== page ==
- Cat and dog proofing your bird cage – Birds are the natural prey of these animals so you’ll need to learn how to cat proof your cage (especially if they are outdoors) using our guide here. Plus this guide will also show you how to train your animals to live together as well.
- Furnishing your cage with toys and accessories – A pet bird will soon become depressed if it is kept in an empty cage. See the next section of this guide on the options you have to create a happy and healthy environment for your birds to live in using accessories.
Bird Cage Accessories
Along with your bird cage, you may also want to think about getting some of the following items:
- Bird Heaters – especially necessary in the winter months and during the night.
- Full Spectrum Lighting – indoor birds need full spectrum lighting so they can keep healthy.
- Cage Covers – will help to keep your birds sleep at night.
- Perches – a variety of perch sizes helps to provide good foot health.
- Stands – for your parrots to rest on when they are out of your cage.
- Harnesses – allows you to take your parrots on a walk outside.
- Toys – keeps your birds happy and entertained throughout the day.
- Locks – bird proofed to prevent escapes.
- Mats – to protect your floor from bird waste.
Used Bird Cages
Some people try to save money by buying a secondhand bird cage. This is a risky decision because of the following reasons:
- What happened to the previous birds? – Were they injured? Sick? If it was some type of disease then the bacteria could still be present in the cage and this could harm your birds.
- Was the cage altered or painted in any way? – The previous owner may have modified the cage and applied unsafe bird paint or some toxic chemical when welding or making alterations.
- What material was the cage made from? – Unless you know the model of the cage then you may be unsure of the answer. This is especially true of vintage bird cages which used to be made of lead and brass which is unsafe for birds.
This is why buying a used bird cage isn’t something we recommend, but if you are going ahead with it then check out our full guide click here.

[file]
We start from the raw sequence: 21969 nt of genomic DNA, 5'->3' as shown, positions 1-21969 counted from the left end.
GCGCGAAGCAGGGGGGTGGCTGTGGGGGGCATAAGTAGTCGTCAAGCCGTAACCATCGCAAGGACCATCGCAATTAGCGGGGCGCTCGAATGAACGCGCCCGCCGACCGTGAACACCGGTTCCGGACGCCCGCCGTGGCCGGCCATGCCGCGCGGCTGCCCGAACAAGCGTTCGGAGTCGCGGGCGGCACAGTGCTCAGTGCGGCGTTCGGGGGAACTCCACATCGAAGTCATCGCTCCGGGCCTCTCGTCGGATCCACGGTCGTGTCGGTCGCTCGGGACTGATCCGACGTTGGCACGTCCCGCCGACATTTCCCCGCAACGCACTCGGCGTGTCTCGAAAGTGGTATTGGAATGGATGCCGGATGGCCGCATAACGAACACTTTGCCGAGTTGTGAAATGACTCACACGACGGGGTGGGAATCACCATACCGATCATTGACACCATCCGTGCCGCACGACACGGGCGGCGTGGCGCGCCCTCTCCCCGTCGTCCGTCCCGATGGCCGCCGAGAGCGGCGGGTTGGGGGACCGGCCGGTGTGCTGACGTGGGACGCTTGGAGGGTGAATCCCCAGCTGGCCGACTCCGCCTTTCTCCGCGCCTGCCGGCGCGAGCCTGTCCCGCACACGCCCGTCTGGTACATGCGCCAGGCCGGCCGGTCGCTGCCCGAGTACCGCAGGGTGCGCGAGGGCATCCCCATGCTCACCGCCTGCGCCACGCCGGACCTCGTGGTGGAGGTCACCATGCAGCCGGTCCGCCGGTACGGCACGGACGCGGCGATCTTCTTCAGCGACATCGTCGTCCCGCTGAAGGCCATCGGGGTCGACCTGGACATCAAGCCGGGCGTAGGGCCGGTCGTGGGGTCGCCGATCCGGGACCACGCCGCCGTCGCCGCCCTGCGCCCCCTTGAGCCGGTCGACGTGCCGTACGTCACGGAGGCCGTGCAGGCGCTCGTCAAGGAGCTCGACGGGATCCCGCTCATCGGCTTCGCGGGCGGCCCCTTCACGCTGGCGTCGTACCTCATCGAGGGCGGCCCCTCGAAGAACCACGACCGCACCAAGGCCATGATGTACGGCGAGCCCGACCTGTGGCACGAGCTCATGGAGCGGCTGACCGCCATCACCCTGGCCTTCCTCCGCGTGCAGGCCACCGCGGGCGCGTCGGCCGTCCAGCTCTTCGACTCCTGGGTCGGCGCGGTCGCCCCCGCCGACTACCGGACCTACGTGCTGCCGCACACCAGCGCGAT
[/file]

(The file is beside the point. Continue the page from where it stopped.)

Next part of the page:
What Type Of Bird Cage Do You Need?
If you’re still undecided about which bird cage to buy then just remember a few things. The bird cage needs to be the correct size to match your species of bird, of the appropriate material type to match it’s beak strength, using the right type of design, and of course within your budget. After looking at all of the factors, we decided that the Prevue 3151 Cage with Play Top was the best overall bird cage.
Here are the 12 Best Bird Cages for your pet birds again:
- 1. Prevue 3151 Cage with Play Top
- 2. M01 Medium Vision Cage
- 3. F040 Wrought Iron Cage
- 4. Yaheetech Small Cage
- 5. Empire Parrot Cage
- 6. Celltei Pak-o-Bird Carrier
- 7. Jumbo Scrollwork Cage
- 8. F070 Breeder Cage
- 9. A&E Corner Cage
- 10. Pawhut Hexagonal Cage
- 11. Acrylic Cage by Pennzoni
- 12. Heliconia Hideaway Cage
Frequently Asked Questions
What is the best cage for a budgie?
For budgies a good value for money cage is the M01 Medium Vision Cage which is certified by the Hari.ca research institute. They partnered with Hagen Vision to manufacture cages to be built to one of the highest standards in the industry. See our full guide to buying the best overall budgie cage here.
Are powder coated bird cages safe?
The simple answer is yes. Wrought iron is commonly used to build most bird cages but left on its own, this material would rust. Instead, manufacturers electrically charge the paint before spraying it onto the iron bars. This makes it incredibly difficult for your pet birds to scratch or chew off. If you’re still concerned about this and you want to be extra safe, choose a stainless steel bird cage instead. However, this will be more expensive.
What is the best cage for a parakeet?
Because the word parakeet covers a range of different bird species of varying sizes, we recommend the Prevue 3151 Cage with Play Top. This is because this bird cage has great overall features and build quality but is also available in a range of different sizes. See our full guide to buying a parakeet cage here.
What is the best size cage for an African Grey?
African Grey should be housed in cages that are at a minimum, 48Hx36Wx24D inches (122Hx91Wx61D cm) with bar spacing of 3/4 to 1 inch (1.9 to 2.5 cm). More information can be found about African Greys here.
We also have buying guides to bird cages for particular species. You can check them out using the guides listed below:
- Best Cages for Finches
- Best Cages for Cockatiels
- Best Cages for Parakeets
- Best Cages for Macaws
- Best Cages for Budgies
- Best Cages for Conures
- Best Cages for Lovebirds
- Best Cages for Canaries
- Best Cages for Green Cheek Conures
Post Updated: 2019-07-19